The Southwest Research Institute (SWRI) in Texas has developed a rigorous method to test how susceptible driverless vehicles are to GPS spoofing.
GPS is a key technology in driverless vehicles as it enables them to calculate their position, navigation and timing.
Concerns have been raised that bad actors might use hardware to jam the signals or tamper with one of the satellites, which could throw the vehicle off course.
Testing for GPS vulnerabilities in a mobile environment had previously been difficult because US federal law prohibits the wireless retransmission of GPS signals without prior authorization.
SWRI's spoofing test system places a physical component on or in correspondence with a vehicle's GPS antenna and a ground station that remotely controls the GPS signal.
The system receives the actual GPS signal from a vehicle antenna, processes it and inserts a fake signal. It then sends the fake signal to the GPS receiver in the vehicle. This gives the spoofing system full control over a GPS receiver.
In doing so, SWRI managed to develop a test that automobile manufacturers can use to test the reliability of their driverless systems without causing the ire of federal regulators.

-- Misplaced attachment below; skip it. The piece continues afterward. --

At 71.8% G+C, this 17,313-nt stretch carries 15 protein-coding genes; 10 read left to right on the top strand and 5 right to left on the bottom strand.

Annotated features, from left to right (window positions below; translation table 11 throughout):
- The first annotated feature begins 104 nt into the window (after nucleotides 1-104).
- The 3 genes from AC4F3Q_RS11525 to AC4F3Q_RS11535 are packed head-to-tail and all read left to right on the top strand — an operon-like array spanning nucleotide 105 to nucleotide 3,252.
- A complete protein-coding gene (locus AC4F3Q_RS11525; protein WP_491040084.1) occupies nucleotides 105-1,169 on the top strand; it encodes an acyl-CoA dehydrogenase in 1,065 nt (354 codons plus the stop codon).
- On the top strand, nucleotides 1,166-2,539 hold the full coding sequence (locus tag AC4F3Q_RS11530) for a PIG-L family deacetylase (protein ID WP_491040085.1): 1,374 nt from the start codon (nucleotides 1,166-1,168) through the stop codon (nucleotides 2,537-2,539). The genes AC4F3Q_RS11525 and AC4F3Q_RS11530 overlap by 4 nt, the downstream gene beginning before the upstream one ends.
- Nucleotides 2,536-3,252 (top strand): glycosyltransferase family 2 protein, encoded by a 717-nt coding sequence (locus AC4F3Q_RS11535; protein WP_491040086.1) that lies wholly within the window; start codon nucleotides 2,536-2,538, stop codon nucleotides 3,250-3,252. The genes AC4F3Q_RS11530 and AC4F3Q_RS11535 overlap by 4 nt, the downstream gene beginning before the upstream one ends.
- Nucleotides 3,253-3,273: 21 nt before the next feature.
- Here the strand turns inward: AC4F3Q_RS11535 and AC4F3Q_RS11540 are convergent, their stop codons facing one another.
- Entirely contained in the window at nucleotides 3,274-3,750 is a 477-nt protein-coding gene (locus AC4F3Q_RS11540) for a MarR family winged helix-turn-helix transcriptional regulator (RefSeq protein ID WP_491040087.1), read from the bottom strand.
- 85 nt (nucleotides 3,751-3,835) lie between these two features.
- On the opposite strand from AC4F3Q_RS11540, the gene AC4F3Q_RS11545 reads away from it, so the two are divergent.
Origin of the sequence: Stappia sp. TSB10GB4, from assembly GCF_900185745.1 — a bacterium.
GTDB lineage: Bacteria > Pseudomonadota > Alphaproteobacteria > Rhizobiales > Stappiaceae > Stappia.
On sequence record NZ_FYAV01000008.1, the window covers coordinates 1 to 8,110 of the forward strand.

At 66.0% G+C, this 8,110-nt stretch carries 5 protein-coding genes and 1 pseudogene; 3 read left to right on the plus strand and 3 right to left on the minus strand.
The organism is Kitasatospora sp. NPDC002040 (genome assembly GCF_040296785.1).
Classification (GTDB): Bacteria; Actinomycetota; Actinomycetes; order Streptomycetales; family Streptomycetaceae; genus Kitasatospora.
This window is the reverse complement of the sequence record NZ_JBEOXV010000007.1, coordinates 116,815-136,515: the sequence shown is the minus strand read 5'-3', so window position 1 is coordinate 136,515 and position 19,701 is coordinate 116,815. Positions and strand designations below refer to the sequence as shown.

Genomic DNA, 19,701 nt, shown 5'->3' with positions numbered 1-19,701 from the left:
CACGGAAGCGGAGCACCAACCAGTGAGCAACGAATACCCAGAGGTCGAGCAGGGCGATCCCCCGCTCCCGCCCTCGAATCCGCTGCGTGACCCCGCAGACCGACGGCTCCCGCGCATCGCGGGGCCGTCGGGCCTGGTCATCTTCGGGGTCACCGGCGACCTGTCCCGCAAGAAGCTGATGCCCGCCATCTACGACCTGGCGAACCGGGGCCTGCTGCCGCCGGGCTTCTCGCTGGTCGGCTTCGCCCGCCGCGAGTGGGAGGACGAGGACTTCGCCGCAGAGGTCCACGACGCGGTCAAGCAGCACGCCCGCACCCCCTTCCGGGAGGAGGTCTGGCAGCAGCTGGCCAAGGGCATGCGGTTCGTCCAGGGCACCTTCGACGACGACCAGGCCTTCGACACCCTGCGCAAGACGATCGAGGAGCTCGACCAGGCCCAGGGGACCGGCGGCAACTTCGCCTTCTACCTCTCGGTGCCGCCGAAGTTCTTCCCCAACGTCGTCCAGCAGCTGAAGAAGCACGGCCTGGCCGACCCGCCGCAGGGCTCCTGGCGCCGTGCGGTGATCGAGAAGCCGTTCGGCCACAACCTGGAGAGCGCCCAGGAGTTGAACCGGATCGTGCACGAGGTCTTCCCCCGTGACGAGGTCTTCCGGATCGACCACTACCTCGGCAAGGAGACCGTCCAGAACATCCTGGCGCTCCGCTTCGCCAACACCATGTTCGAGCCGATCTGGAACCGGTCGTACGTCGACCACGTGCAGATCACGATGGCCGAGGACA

"This is a legal way for us to improve the cyber resilience of autonomous vehicles by demonstrating the transmission of forged or tampered with GPS signals to enable analysis of system responses," said Victor Murray, head of Cyber Physical Systems Group from SWRI.
While testing the system on an automated vehicle on a test track, the engineers were able to change the vehicle's course 10 meters, effectively pulling it off the road. The vehicle could also be forced to turn early or late.
"Most automated vehicles will not rely solely on GPS because they use a combination of sensors like lidar, camera imaging, GPS and other tools," said Murray.
"However, GPS is a foundation for positioning in many systems, so it is important for manufacturers to have the ability to develop technology to remedy vulnerabilities."
The new system was developed as part of SWRI's internal research program. Future research will examine the role of GPS jammer in drones and airplanes.
Last month, researchers at the University of Illinois devised a way to combat unwanted signal interference by using a sensor, encoder, and decoder system to determine when the wrong signals are being sent.